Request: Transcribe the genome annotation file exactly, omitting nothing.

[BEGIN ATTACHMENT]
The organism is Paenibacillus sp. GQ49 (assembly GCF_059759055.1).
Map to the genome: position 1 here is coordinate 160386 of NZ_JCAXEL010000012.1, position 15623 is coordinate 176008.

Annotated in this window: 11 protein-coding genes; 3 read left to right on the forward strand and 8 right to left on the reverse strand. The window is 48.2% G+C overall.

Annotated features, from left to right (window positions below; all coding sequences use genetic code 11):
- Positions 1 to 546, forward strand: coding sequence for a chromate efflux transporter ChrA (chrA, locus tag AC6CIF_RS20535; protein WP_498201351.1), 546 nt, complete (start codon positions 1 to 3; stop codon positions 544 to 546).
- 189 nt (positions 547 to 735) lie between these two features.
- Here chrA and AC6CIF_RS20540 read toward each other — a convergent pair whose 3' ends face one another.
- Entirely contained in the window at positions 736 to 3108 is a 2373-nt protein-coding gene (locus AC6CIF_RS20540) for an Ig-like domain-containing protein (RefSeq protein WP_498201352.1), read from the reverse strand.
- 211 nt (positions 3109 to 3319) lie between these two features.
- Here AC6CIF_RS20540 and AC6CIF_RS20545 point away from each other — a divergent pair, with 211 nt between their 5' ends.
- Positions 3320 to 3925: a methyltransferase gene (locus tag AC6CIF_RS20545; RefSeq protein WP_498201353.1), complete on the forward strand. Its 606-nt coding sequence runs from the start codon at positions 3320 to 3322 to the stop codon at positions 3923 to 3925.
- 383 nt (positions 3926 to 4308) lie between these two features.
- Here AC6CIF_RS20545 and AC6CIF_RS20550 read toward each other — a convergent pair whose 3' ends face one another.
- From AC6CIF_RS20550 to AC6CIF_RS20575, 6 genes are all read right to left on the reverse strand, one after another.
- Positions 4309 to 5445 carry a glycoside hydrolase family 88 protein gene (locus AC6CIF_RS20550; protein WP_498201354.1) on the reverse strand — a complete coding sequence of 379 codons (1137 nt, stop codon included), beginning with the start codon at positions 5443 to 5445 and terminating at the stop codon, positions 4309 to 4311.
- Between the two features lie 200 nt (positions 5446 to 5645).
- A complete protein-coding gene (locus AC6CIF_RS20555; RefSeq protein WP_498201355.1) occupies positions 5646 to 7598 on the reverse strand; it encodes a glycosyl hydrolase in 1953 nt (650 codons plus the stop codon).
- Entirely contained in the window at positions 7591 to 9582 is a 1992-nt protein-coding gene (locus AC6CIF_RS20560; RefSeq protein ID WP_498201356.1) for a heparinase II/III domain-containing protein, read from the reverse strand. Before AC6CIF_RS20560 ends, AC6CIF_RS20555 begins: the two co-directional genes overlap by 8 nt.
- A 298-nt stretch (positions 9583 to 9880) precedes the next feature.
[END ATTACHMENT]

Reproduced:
The organism is Paenibacillus sp. GQ49 (assembly GCF_059759055.1).
Map to the genome: position 1 here is coordinate 160386 of NZ_JCAXEL010000012.1, position 15623 is coordinate 176008.

Annotated in this window: 11 protein-coding genes; 3 read left to right on the forward strand and 8 right to left on the reverse strand. The window is 48.2% G+C overall.

Annotated features, from left to right (window positions below; all coding sequences use genetic code 11):
- Positions 1 to 546, forward strand: coding sequence for a chromate efflux transporter ChrA (chrA, locus tag AC6CIF_RS20535; protein WP_498201351.1), 546 nt, complete (start codon positions 1 to 3; stop codon positions 544 to 546).
- 189 nt (positions 547 to 735) lie between these two features.
- Here chrA and AC6CIF_RS20540 read toward each other — a convergent pair whose 3' ends face one another.
- Entirely contained in the window at positions 736 to 3108 is a 2373-nt protein-coding gene (locus AC6CIF_RS20540) for an Ig-like domain-containing protein (RefSeq protein WP_498201352.1), read from the reverse strand.
- 211 nt (positions 3109 to 3319) lie between these two features.
- Here AC6CIF_RS20540 and AC6CIF_RS20545 point away from each other — a divergent pair, with 211 nt between their 5' ends.
- Positions 3320 to 3925: a methyltransferase gene (locus tag AC6CIF_RS20545; RefSeq protein WP_498201353.1), complete on the forward strand. Its 606-nt coding sequence runs from the start codon at positions 3320 to 3322 to the stop codon at positions 3923 to 3925.
- 383 nt (positions 3926 to 4308) lie between these two features.
- Here AC6CIF_RS20545 and AC6CIF_RS20550 read toward each other — a convergent pair whose 3' ends face one another.
- From AC6CIF_RS20550 to AC6CIF_RS20575, 6 genes are all read right to left on the reverse strand, one after another.
- Positions 4309 to 5445 carry a glycoside hydrolase family 88 protein gene (locus AC6CIF_RS20550; protein WP_498201354.1) on the reverse strand — a complete coding sequence of 379 codons (1137 nt, stop codon included), beginning with the start codon at positions 5443 to 5445 and terminating at the stop codon, positions 4309 to 4311.
- Between the two features lie 200 nt (positions 5446 to 5645).
- A complete protein-coding gene (locus AC6CIF_RS20555; RefSeq protein WP_498201355.1) occupies positions 5646 to 7598 on the reverse strand; it encodes a glycosyl hydrolase in 1953 nt (650 codons plus the stop codon).
- Entirely contained in the window at positions 7591 to 9582 is a 1992-nt protein-coding gene (locus AC6CIF_RS20560; RefSeq protein ID WP_498201356.1) for a heparinase II/III domain-containing protein, read from the reverse strand. Before AC6CIF_RS20560 ends, AC6CIF_RS20555 begins: the two co-directional genes overlap by 8 nt.
- A 298-nt stretch (positions 9583 to 9880) precedes the next feature.